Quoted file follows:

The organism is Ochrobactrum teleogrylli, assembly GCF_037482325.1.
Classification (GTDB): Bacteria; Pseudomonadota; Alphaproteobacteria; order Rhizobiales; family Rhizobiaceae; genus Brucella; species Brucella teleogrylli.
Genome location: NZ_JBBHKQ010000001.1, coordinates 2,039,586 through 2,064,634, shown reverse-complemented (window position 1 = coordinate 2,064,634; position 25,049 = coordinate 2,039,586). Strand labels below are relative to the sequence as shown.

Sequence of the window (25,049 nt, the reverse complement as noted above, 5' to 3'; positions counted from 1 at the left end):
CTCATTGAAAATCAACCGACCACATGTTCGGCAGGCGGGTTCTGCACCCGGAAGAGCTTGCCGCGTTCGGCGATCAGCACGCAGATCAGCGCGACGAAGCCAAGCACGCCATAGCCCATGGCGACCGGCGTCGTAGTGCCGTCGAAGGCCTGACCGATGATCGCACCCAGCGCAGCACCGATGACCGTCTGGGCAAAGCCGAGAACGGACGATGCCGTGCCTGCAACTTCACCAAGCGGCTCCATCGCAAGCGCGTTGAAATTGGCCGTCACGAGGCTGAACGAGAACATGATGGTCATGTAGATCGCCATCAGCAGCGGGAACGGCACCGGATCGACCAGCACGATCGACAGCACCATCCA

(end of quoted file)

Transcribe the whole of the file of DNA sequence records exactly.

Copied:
The organism is Ochrobactrum teleogrylli, assembly GCF_037482325.1.
Classification (GTDB): Bacteria; Pseudomonadota; Alphaproteobacteria; order Rhizobiales; family Rhizobiaceae; genus Brucella; species Brucella teleogrylli.
Genome location: NZ_JBBHKQ010000001.1, coordinates 2,039,586 through 2,064,634, shown reverse-complemented (window position 1 = coordinate 2,064,634; position 25,049 = coordinate 2,039,586). Strand labels below are relative to the sequence as shown.

Sequence of the window (25,049 nt, the reverse complement as noted above, 5' to 3'; positions counted from 1 at the left end):
CTCATTGAAAATCAACCGACCACATGTTCGGCAGGCGGGTTCTGCACCCGGAAGAGCTTGCCGCGTTCGGCGATCAGCACGCAGATCAGCGCGACGAAGCCAAGCACGCCATAGCCCATGGCGACCGGCGTCGTAGTGCCGTCGAAGGCCTGACCGATGATCGCACCCAGCGCAGCACCGATGACCGTCTGGGCAAAGCCGAGAACGGACGATGCCGTGCCTGCAACTTCACCAAGCGGCTCCATCGCAAGCGCGTTGAAATTGGCCGTCACGAGGCTGAACGAGAACATGATGGTCATGTAGATCGCCATCAGCAGCGGGAACGGCACCGGATCGACCAGCACGATCGACAGCACCATCCA